Opera Australia has presented several musicals over the past few years, but this is the first time that the lead performers have also sung operatic roles for the company.
Alexander Lewis plays the role of Tony with earthy charm, singing with an easy, comfortable sound that steers clear of operatic tendencies. As fine a singer as he is, Lewis impresses even further with the strength of his acting, delivering Tony’s dialogue as if it is being spoken for the first time.
Having already played Maria in the 2010 Australian tour of West Side Story, soprano Julie Lea Goodwin takes her performance to the next level, singing with heavenly sweetness, and acting with an expertly judged balance of innocence and burgeoning sexuality. Goodwin and Lewis enjoy strong chemistry and sound wonderful together in duets. Breaking with custom, Goodwin, as Maria, sings the dreamy ballad “Somewhere,” a choice that has evidently been made due to the sheer loveliness of her vocals.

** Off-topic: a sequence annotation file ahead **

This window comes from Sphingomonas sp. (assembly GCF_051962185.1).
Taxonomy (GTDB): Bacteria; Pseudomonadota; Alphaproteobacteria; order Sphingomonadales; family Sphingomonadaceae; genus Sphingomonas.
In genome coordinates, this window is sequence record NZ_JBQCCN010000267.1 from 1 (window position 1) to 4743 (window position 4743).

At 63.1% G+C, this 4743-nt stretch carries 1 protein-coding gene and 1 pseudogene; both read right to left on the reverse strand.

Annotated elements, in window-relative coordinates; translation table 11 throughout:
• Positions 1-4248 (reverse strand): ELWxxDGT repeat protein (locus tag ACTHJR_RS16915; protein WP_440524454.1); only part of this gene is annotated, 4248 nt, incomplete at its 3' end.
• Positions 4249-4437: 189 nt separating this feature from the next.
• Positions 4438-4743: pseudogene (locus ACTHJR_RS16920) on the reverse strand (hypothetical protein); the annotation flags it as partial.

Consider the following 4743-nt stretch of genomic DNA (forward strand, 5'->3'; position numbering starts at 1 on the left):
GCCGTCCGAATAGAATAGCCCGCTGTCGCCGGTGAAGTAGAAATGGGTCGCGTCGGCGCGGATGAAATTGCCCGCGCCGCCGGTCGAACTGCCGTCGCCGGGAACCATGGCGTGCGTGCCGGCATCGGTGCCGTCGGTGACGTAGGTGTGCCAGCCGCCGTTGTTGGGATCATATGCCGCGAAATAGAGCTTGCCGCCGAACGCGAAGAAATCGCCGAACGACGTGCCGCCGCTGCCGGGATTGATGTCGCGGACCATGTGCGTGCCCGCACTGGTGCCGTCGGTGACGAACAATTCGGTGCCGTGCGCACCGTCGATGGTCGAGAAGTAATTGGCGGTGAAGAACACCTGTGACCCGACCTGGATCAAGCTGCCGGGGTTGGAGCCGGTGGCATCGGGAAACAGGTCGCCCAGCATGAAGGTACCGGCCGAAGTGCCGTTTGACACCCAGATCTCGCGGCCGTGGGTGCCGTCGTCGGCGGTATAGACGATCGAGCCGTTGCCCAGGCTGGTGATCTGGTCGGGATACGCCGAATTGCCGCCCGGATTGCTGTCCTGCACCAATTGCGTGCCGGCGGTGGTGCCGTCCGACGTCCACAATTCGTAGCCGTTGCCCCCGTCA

Mark Hill is a sensational Riff, bringing an electric masculine energy, dancing superbly and singing up a storm. A vibrant singer, Karli Dinardo is an unusually delicate Anita, and the role is all the more interesting for this. Puerto Rican ballet/musical theatre performer Waldemar Quinones-Villanueva brings a spiky sensuality to Bernardo, a role he dances with dynamic bravado.
Of the four adults, Scott Irwin particularly impresses with his unflinching delivery of the ugliness of Lt. Schrank’s vitriolic racism.
An event in itself, Handa Opera on Sydney Harbour is all the more accessible this year with this popular choice of show. West Side Story is produced and performed to the highest quality, and attendance is highly recommended.
Handa Opera on Sydney Harbour: West Side Story plays at Fleet Steps, Mrs Macquaries Point, Sydney until 21 April 2019.
Photos: #1 Hamilton Lund, #2, #3, #4, #5 Prudence Upton; #6 Kenneth Saunders